After each notice is served to the taxpayer, ample time is permitted the debtor to settle the IRS tax problem. However, the taxpayer will be severely penalized for neglect and procrastination in addressing the debt. When the IRS dispatches the CP 504, a time period of thirty days is provided the taxpayer. Once this has passed, the levy is instituted together with a wage garnishment begins. Along with a timely response to the CP 504, the taxpayer must seek to pay of the amount due during this allotted period of time. The total amount accumulates interest that's compounded daily. There is also a penalty assessed caused by late payment. Hence, the smaller the unpaid amount the lesser the financial burden. As is also so often the case, with respect to the CP 504 together with other IRS tax problems which confront the taxpayer, a proactive approach is invariably advantageous and will definitely lead to a quicker and more equitable resolution.


What happens if I don't pay?


That depends on your unique set of circumstances. You need experienced and qualified income tax representation. If you are struggling financially, you need to look at an IRS settlement through the Offer in Compromise program.

Not every one is eligible and qualified for an Offer in Compromise. But more people are qualified and eligible to settle with the IRS.

If you ignore the IRS, do not pay the IRS and do not file an Offer in Compromise, you can forget about getting a fresh start. You can just about forget about "having money in your pocket" again. The IRS is relentless. But, there are rules and regulations in the Income Tax Code that allows settlements based on your income, your assets and your allowable expenses. This formula will tell us what you should be paying the IRS.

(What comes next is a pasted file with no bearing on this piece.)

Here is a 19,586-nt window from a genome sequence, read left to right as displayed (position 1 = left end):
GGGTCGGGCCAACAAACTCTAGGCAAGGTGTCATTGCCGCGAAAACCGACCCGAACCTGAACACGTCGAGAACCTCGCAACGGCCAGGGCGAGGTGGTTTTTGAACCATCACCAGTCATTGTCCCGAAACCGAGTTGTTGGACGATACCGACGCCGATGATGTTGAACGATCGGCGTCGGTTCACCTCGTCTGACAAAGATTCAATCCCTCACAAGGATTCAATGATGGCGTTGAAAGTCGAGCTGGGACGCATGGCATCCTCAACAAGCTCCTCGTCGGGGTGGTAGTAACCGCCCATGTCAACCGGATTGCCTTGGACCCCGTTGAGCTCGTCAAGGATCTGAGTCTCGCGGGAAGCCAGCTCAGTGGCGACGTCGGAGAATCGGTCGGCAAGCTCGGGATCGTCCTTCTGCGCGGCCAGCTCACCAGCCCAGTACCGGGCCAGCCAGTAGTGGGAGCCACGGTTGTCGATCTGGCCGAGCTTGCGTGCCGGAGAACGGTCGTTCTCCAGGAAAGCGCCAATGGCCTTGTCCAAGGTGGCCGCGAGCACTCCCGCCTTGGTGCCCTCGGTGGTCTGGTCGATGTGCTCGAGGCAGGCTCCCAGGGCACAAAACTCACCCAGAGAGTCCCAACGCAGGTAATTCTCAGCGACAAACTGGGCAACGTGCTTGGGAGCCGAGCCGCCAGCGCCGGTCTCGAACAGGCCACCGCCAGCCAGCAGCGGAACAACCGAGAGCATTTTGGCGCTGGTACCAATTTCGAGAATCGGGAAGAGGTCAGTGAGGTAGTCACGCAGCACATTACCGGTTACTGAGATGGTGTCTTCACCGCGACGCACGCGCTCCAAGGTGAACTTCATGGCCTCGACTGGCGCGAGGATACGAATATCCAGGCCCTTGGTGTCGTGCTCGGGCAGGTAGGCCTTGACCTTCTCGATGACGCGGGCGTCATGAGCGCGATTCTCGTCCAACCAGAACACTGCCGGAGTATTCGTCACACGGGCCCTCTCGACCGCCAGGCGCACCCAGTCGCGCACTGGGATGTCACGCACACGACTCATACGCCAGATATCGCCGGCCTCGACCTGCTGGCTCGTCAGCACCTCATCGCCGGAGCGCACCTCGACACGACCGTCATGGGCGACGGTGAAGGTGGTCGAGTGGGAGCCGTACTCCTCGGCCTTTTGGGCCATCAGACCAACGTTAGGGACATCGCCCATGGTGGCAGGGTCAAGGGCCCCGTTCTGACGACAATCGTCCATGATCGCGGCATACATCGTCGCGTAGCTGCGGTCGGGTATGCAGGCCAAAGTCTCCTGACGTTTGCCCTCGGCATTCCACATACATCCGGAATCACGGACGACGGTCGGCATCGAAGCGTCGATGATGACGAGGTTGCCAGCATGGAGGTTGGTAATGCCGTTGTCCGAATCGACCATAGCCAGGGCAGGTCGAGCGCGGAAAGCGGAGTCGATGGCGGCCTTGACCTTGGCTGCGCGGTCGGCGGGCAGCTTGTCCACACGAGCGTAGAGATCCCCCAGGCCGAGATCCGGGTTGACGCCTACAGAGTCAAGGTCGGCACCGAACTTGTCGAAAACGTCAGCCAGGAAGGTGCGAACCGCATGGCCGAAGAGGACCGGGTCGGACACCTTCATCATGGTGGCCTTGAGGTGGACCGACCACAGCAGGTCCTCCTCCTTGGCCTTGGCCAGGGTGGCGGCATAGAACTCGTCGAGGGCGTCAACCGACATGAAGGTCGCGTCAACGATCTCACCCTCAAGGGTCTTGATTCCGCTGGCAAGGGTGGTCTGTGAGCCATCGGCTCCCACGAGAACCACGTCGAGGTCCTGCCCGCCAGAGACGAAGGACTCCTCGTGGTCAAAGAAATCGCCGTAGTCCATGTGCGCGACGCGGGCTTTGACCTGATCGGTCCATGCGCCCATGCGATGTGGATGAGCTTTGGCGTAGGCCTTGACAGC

IRS MAKES IRS SETTLEMENTS EASIER

“I’ve made a whole set of changes to the Offer in Compromise (OIC) program since I’ve been here to try to increase the participation rate, increase the acceptance rate, because it’s good for the tax system,” Doug Shulman, the IRS Commissioner said.


“These changes to the Offer in Compromise program will help give taxpayers a fresh start,” said Doug Shulman, the IRS commissioner, in a conference call with reporters. These changes “are especially appropriate as the American people and small businesses are climbing out of the worst recession in a generation.”

NOT EVERYONE IS QUALIFIED

BUT IF YOU ARE

YOU CAN SETTLE WITH THE IRS

If you qualify for an IRS Settlement through the IRS Offer in Compromise (OIC) program, you can "get your life back", you can save thousands of dollars in taxes, penalties and interest. Taxpayers can have IRS Income Tax Debt, including most payroll taxes, penalties, and interest. It is the closest thing to amnesty that the federal government offers in connection with back tax debt.

Financially struggling taxpayers should bear in mind however, that the IRS Offer in Compromise program or IRS Penalty Abatement program is a privilege, not a right such as bankruptcy. That being said, it is a very subjective process. The IRS has the final word. The IRS Offer in Compromise (OIC) process is a very complicated drawn out process that can take upwards of nine months to a year and even longer. There are IRS guidelines, rules and protocols established by operation of law, under IRC Section 7122. However, most IRS Offer Examiners (former Revenue Officers) use the Internal Revenue Manual (IRM) as their guide.

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HOW MUCH WILL IT COST TO SETTLE

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1 comment:

  1. If you have received notices from the IRS such as the CP 504, Final Notice, you have options should you be unable to pay the debt. Find out what is available to you.